Culture

At the Back: An Olympic delay

How America's top female racers feel about the Olympics being pushed back a year.

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When Lea Davison found out that the 2020 Olympics in Tokyo had officially been postponed until 2021, she let out a sigh of relief. Whether or not the games would continue amid the mounting coronavirus pandemic had been a source of anxiety.

As Davison processed the news, her emotions quickly changed. Relief turned to sadness, and she began to cry. She thought about the hundreds of hours of training and racing she had completed in the past four years, all of which were aimed at the Olympics. She mourned the amazing form that she had built over the last four months of intense training. Davison, already a two-time Olympian, is 36 and knew that this was likely her final shot at the Olympics.

American cycling’s storyline heading into the 2020 Olympics focused on the country’s collection of amazing female riders. Athletes like Davison, Kate Courtney, Chloe Dygert, and Jennifer Valente, among others, were slated to win the USA its most medals in history across road, track, mountain biking, and BMX competitions. USA Cycling, the sport’s national governing body, had invested substantially in promoting its strong women to seasoned fans and novice riders alike.

Could their success bring a new generation of young female rides into the sport that has, historically, been dominated by men?

When the games were officially postponed, America’s Olympic hopefuls and cycling officials faced the same emotional setback that Davison felt. Amber Neben was training specifically for the Olympic time trial, and at age 45 Neben knew that the games would likely be her last. Now, Neben will try again. Courtney penned a column in The Wall Street Journal explaining how the Olympics had been her lifelong goal, and that she was happy to simply push it back a year.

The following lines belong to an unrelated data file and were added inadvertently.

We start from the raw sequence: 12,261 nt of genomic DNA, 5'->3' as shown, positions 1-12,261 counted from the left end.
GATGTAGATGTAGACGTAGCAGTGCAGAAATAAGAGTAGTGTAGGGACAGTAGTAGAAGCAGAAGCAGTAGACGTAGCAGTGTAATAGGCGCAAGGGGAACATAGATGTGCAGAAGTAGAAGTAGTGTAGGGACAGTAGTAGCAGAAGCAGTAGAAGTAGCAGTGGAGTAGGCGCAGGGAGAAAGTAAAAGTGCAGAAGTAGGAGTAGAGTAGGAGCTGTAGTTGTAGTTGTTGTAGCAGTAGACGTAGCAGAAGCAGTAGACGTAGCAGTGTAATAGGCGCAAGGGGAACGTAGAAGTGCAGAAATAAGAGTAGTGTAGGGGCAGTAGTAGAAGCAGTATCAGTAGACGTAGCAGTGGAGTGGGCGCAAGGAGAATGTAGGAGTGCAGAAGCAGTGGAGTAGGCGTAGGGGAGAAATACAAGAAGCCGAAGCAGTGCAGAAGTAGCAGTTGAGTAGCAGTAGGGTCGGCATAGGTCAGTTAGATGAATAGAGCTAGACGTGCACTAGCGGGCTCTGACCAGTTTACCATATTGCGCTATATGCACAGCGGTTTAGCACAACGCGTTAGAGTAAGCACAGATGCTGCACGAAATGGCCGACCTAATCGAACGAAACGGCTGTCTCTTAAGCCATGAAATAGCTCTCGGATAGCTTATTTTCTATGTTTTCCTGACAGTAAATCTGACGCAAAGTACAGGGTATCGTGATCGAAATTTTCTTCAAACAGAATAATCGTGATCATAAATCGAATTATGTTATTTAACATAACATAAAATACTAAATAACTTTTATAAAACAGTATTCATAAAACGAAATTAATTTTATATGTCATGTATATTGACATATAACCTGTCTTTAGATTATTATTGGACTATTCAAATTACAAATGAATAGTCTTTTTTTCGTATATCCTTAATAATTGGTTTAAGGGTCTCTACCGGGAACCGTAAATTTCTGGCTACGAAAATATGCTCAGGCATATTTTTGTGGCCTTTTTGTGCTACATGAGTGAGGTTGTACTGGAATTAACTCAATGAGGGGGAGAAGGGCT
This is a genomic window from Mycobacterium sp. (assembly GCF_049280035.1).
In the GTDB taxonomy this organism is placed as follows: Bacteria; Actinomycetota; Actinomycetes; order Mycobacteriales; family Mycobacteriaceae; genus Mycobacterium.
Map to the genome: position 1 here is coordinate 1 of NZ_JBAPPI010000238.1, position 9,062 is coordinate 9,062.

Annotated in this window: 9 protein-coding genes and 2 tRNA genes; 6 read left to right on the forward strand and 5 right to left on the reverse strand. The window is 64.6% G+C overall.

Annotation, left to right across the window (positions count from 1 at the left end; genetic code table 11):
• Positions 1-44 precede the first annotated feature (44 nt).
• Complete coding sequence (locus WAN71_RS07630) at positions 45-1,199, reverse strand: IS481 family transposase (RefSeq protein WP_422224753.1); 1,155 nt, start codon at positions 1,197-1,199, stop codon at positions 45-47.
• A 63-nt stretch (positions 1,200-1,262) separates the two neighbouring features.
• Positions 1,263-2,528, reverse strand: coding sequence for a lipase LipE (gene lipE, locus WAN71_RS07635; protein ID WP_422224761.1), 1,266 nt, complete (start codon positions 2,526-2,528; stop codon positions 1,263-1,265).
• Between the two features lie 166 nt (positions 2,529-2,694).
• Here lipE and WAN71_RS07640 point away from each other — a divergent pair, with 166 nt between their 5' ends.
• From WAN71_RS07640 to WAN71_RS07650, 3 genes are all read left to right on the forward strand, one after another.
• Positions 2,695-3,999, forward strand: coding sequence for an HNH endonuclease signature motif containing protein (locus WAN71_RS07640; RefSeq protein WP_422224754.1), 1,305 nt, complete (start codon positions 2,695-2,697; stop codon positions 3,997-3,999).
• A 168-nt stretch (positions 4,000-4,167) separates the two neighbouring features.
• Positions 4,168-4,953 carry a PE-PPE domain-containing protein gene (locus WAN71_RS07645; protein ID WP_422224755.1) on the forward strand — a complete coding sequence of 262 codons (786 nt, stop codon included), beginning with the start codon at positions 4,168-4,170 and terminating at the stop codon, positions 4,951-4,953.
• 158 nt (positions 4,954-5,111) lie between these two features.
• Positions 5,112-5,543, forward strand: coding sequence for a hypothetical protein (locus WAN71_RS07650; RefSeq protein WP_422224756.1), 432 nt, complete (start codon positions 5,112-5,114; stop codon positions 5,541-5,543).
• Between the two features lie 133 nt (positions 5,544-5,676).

Dygert focused on the positive, telling us that the extra year simply gave her more time to prepare for the big race.

“I don’t look at this as a negative because it’ll give me another year of experience and strength, which is only going to make me better,” she said.

Mountain biker Chloe Woodruff, a 2016 olympian, summed up the split feelings that greeted many riders.

“My heart is both lifted and broken,” Woodruff wrote on social media. These riders will undoubtedly face the same emotional journey that Davison embarked on in Vermont. Acceptance, grief, sadness, and then, motivation.

After she finished crying, Davison did the same thing she’s always done. She pulled on her cycling socks, tightened her shoes, and went out to ride in the biting Vermont winter air. After all, the Tokyo Olympics were just 16 months away, and she knew she needed to prepare.